FIG. 1B illustrates an attempt by the Japanese to solve this problem. Although new to the art, this design, using a base with a tapered hole and an upright support pole with an internal weld nut that is engaged with a bolt and pulled into the hole in the base, has several deficiencies. The center of gravity of the base was elevated to allow enough depth to engage a sufficient length of the support pole for the requisite strength. This raises the center of gravity of the entire support stand, reducing stability. This design also creates a non-hygienic condition where medical and body fluids and debris can accumulate in the recess formed between the support pole and the base.
Other designers presented with the problem of producing a shippable support stand have been unable to discover an acceptable solution. All configurations using a base-post joint known in the prior art fail to meet or exceed the stability, mobility, rapid deployment and hygienic maintenance requirements. These unresolved problems and deficiencies are clearly felt in the art and are solved in the present invention in the manner described below.
The present invention incorporates several improvements to the typical mobile support stand used in medical and other applications. It is an important feature of the present invention that the center support post is removable from the base so that the two parts can be packed and shipped in an efficient, flat storage configuration. This feature is available without sacrificing the stability, mobility, rapid deployment and hygienic maintenance features required for a mobile support stand used in a medical environment.
The present invention maintains and improves stability by reducing the center of gravity below that of a conventional design. In addition, the present invention uses a base post, having a Morse taper or the like, attached permanently to the base. The support post is adapted to slip down over the base post and is secured with single bolt engaging an internal weld nut. Because the support post fits over the base post rather than into a base cavity, no inaccessible crevices are introduced that may trap medical or body fluids, thereby maintaining the necessary hygienic maintenance conditions. The use of a base post having a Morse taper together with a pull-down bolt engaging a weld nut inside the similarly-tapered support post adds considerable strength to the joint between the support post and the base.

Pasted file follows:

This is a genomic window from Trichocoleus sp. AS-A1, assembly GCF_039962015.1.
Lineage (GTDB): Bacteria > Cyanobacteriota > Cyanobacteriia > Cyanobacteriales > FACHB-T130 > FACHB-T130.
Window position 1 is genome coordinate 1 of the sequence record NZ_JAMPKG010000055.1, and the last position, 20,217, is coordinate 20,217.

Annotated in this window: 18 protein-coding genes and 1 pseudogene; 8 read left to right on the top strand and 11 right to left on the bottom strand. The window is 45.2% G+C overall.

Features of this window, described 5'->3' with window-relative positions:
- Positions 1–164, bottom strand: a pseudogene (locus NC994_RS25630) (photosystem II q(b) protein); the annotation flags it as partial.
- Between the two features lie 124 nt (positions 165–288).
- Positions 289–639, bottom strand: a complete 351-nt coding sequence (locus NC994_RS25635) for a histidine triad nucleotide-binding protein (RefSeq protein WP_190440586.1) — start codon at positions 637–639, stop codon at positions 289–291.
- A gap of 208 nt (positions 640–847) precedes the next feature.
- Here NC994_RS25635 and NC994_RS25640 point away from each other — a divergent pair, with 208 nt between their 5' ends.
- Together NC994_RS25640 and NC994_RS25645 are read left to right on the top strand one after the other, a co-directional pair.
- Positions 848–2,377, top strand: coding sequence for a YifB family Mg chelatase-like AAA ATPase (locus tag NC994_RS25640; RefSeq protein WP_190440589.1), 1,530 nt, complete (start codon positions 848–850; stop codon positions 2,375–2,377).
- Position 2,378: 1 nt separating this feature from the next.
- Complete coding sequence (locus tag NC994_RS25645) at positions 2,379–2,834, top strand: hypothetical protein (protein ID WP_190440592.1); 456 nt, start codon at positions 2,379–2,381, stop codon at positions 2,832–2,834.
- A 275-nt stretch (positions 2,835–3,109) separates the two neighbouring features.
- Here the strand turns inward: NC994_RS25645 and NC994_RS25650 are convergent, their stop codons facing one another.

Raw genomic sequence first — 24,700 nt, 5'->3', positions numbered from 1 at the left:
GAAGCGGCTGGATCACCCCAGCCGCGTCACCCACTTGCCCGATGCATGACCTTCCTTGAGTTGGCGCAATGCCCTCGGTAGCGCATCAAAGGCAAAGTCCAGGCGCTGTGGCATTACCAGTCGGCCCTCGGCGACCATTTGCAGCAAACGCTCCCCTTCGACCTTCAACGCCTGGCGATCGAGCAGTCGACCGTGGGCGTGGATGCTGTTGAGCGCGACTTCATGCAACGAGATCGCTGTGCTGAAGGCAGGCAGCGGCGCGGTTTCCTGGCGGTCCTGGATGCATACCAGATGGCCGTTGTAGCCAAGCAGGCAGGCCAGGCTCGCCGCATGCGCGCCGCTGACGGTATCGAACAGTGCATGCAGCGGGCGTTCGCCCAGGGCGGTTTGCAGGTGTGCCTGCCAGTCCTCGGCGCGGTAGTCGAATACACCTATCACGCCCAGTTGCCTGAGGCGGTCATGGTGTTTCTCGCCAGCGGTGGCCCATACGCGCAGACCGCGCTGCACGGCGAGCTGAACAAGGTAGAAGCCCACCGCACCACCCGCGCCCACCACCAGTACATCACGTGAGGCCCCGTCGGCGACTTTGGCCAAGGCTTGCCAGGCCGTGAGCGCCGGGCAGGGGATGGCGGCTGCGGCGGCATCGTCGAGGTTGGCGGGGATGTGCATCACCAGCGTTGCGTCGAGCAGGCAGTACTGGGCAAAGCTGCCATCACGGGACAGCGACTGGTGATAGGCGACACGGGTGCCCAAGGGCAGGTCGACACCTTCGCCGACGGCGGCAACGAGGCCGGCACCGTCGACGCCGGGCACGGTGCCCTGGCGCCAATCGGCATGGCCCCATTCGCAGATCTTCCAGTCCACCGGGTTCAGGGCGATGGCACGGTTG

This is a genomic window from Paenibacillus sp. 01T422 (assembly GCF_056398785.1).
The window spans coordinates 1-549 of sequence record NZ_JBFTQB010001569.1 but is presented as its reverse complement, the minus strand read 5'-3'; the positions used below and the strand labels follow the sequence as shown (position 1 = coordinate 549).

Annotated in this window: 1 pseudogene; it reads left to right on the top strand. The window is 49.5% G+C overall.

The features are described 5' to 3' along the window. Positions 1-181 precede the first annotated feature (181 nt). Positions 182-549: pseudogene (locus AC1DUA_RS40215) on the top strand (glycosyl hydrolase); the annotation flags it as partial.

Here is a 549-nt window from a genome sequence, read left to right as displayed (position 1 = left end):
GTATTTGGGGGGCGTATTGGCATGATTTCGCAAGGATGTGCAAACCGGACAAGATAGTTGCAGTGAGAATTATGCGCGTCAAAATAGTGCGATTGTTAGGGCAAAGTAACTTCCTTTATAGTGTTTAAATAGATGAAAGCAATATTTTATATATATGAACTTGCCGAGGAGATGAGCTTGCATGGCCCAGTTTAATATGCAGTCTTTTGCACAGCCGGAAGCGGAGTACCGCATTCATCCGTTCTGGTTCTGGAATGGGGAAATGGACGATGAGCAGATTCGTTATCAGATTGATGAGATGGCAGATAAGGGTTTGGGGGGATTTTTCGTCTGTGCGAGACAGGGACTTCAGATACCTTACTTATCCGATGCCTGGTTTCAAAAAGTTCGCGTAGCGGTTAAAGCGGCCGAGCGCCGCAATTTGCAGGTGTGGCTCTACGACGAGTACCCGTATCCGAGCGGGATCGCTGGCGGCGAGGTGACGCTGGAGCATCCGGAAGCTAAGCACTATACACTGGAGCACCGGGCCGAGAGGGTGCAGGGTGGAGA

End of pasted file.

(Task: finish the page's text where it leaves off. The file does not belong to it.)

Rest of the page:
It is an additional feature of the present invention that the support post can be rapidly attached to the base by unskilled labor with a single bolt without looseness or instability caused by inadequate attachment strength. The present invention can be shipped in a flat pack no higher than the length of the base post, which need not exceed 250% of the support post diameter. The foregoing, together with other features and advantages of the present invention will become more apparent when referring to the following specifications, claims and accompanying drawings.
For a more complete understanding of the present invention, reference is now made to the following detailed description of the embodiment illustrated in the accompanying drawings, wherein:
FIG. 1 illustrates existing support stand designs, comprising FIG. 1A showing a welded or unistructural design, FIG. 1B showing the Japanese tapered hole design, and FIG. 1C showing a threaded design;
FIG. 2 shows a completely assembled embodiment of the present invention;
FIG. 3 shows that the post and base joint detail on a section from the FIG. 2 embodiment; and
FIG. 4 shows the FIG. 2 embodiment disassembled for shipping.
The present invention incorporates several improvements to the typical mobile support stand used in medical and other applications as can be seen by referring to FIG. 2. The removable center support post 10 fits over a mounting post 12 as shown in FIG. 3. Mounting post 12 is welded or otherwise permanently affixed to base 14 and is configured in a Morse taper such that the top of mounting post 12 is of smaller diameter than the bottom. Base 14 can be the star-like design as disclosed in the patent application entitled "Star-Shaped Base for a Support Stand," U.S. application Ser. No. 07/638,753 filed Jan. 8, 1991, which is also owned by the Assignee of this application.